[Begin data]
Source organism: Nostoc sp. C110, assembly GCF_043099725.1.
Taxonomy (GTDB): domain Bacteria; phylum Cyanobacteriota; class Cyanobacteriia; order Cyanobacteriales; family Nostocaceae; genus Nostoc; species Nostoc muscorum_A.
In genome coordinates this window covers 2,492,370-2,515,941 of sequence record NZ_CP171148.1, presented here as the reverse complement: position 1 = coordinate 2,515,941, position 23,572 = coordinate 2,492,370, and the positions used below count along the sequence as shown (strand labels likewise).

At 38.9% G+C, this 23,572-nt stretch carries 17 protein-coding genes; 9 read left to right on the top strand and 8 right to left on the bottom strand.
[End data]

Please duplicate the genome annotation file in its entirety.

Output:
Source organism: Nostoc sp. C110, assembly GCF_043099725.1.
Taxonomy (GTDB): domain Bacteria; phylum Cyanobacteriota; class Cyanobacteriia; order Cyanobacteriales; family Nostocaceae; genus Nostoc; species Nostoc muscorum_A.
In genome coordinates this window covers 2,492,370-2,515,941 of sequence record NZ_CP171148.1, presented here as the reverse complement: position 1 = coordinate 2,515,941, position 23,572 = coordinate 2,492,370, and the positions used below count along the sequence as shown (strand labels likewise).

At 38.9% G+C, this 23,572-nt stretch carries 17 protein-coding genes; 9 read left to right on the top strand and 8 right to left on the bottom strand.